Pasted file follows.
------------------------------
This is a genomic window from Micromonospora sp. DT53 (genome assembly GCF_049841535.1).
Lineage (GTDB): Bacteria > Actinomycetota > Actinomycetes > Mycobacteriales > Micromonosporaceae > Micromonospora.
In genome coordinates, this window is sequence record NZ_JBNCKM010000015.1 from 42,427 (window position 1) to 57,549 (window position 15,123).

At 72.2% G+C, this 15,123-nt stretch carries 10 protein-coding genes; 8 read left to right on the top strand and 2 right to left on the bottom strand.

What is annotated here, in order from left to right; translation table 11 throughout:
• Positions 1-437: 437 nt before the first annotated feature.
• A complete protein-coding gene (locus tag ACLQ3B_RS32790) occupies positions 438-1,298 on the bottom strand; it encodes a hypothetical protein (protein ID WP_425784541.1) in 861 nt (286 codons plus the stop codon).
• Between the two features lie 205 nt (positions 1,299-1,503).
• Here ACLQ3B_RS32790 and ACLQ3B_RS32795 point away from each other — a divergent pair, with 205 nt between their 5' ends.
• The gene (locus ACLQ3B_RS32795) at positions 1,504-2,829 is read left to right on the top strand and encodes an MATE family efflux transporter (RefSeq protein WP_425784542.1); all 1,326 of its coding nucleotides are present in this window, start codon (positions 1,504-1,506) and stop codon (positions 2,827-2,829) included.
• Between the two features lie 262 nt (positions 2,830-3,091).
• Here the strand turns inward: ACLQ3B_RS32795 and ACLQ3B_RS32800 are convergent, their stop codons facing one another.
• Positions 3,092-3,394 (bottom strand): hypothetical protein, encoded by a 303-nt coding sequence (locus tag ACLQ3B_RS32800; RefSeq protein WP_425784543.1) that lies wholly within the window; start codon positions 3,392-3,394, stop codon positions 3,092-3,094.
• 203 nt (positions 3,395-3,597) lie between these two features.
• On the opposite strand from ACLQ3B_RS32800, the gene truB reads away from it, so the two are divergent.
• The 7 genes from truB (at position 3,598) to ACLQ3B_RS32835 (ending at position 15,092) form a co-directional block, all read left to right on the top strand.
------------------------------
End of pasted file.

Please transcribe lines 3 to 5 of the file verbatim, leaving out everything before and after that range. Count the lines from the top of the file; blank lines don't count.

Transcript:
In genome coordinates, this window is sequence record NZ_JBNCKM010000015.1 from 42,427 (window position 1) to 57,549 (window position 15,123).

At 72.2% G+C, this 15,123-nt stretch carries 10 protein-coding genes; 8 read left to right on the top strand and 2 right to left on the bottom strand.

What is annotated here, in order from left to right; translation table 11 throughout: